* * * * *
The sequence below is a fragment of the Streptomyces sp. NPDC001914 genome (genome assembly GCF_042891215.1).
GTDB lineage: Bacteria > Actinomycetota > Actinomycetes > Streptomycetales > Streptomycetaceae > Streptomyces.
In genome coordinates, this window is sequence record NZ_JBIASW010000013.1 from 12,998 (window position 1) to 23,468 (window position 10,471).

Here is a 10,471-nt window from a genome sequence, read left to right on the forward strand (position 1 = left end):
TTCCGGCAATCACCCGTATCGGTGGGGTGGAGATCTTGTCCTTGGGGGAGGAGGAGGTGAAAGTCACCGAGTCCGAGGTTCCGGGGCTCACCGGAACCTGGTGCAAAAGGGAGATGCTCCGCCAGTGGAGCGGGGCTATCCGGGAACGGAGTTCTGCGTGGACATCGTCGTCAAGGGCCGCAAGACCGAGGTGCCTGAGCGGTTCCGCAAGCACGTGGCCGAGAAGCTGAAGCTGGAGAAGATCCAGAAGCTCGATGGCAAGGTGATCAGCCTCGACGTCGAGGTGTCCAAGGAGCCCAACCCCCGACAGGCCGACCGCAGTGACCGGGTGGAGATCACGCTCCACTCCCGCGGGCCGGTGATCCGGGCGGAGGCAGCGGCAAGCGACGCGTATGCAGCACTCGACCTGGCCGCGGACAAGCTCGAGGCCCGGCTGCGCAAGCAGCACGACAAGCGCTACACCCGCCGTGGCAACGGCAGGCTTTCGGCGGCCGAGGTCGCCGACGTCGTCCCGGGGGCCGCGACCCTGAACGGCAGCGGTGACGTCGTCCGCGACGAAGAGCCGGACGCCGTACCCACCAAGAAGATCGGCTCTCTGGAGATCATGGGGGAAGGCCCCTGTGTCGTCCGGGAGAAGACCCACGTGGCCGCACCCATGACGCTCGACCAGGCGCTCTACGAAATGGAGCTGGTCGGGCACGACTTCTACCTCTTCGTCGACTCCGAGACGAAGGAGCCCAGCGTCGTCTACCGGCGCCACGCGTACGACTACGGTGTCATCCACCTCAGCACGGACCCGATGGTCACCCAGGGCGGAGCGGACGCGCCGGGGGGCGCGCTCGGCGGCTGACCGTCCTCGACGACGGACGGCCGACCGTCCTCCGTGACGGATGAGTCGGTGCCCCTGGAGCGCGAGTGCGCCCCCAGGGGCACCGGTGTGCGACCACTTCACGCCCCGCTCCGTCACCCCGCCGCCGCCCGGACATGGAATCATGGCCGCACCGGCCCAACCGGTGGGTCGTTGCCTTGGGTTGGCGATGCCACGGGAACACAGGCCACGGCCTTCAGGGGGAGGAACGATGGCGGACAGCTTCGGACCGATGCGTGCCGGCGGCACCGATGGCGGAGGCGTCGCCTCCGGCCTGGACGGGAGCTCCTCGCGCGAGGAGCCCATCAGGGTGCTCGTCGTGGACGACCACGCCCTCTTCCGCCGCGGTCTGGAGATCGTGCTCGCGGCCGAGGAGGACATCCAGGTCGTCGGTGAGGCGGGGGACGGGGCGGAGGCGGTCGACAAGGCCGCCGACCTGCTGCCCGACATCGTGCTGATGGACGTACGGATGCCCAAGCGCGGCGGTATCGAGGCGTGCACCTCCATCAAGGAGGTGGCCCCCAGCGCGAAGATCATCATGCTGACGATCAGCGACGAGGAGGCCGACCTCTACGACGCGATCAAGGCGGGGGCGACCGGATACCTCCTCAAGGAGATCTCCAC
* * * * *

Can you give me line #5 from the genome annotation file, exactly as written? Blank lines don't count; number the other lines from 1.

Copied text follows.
TTCCGGCAATCACCCGTATCGGTGGGGTGGAGATCTTGTCCTTGGGGGAGGAGGAGGTGAAAGTCACCGAGTCCGAGGTTCCGGGGCTCACCGGAACCTGGTGCAAAAGGGAGATGCTCCGCCAGTGGAGCGGGGCTATCCGGGAACGGAGTTCTGCGTGGACATCGTCGTCAAGGGCCGCAAGACCGAGGTGCCTGAGCGGTTCCGCAAGCACGTGGCCGAGAAGCTGAAGCTGGAGAAGATCCAGAAGCTCGATGGCAAGGTGATCAGCCTCGACGTCGAGGTGTCCAAGGAGCCCAACCCCCGACAGGCCGACCGCAGTGACCGGGTGGAGATCACGCTCCACTCCCGCGGGCCGGTGATCCGGGCGGAGGCAGCGGCAAGCGACGCGTATGCAGCACTCGACCTGGCCGCGGACAAGCTCGAGGCCCGGCTGCGCAAGCAGCACGACAAGCGCTACACCCGCCGTGGCAACGGCAGGCTTTCGGCGGCCGAGGTCGCCGACGTCGTCCCGGGGGCCGCGACCCTGAACGGCAGCGGTGACGTCGTCCGCGACGAAGAGCCGGACGCCGTACCCACCAAGAAGATCGGCTCTCTGGAGATCATGGGGGAAGGCCCCTGTGTCGTCCGGGAGAAGACCCACGTGGCCGCACCCATGACGCTCGACCAGGCGCTCTACGAAATGGAGCTGGTCGGGCACGACTTCTACCTCTTCGTCGACTCCGAGACGAAGGAGCCCAGCGTCGTCTACCGGCGCCACGCGTACGACTACGGTGTCATCCACCTCAGCACGGACCCGATGGTCACCCAGGGCGGAGCGGACGCGCCGGGGGGCGCGCTCGGCGGCTGACCGTCCTCGACGACGGACGGCCGACCGTCCTCCGTGACGGATGAGTCGGTGCCCCTGGAGCGCGAGTGCGCCCCCAGGGGCACCGGTGTGCGACCACTTCACGCCCCGCTCCGTCACCCCGCCGCCGCCCGGACATGGAATCATGGCCGCACCGGCCCAACCGGTGGGTCGTTGCCTTGGGTTGGCGATGCCACGGGAACACAGGCCACGGCCTTCAGGGGGAGGAACGATGGCGGACAGCTTCGGACCGATGCGTGCCGGCGGCACCGATGGCGGAGGCGTCGCCTCCGGCCTGGACGGGAGCTCCTCGCGCGAGGAGCCCATCAGGGTGCTCGTCGTGGACGACCACGCCCTCTTCCGCCGCGGTCTGGAGATCGTGCTCGCGGCCGAGGAGGACATCCAGGTCGTCGGTGAGGCGGGGGACGGGGCGGAGGCGGTCGACAAGGCCGCCGACCTGCTGCCCGACATCGTGCTGATGGACGTACGGATGCCCAAGCGCGGCGGTATCGAGGCGTGCACCTCCATCAAGGAGGTGGCCCCCAGCGCGAAGATCATCATGCTGACGATCAGCGACGAGGAGGCCGACCTCTACGACGCGATCAAGGCGGGGGCGACCGGATACCTCCTCAAGGAGATCTCCAC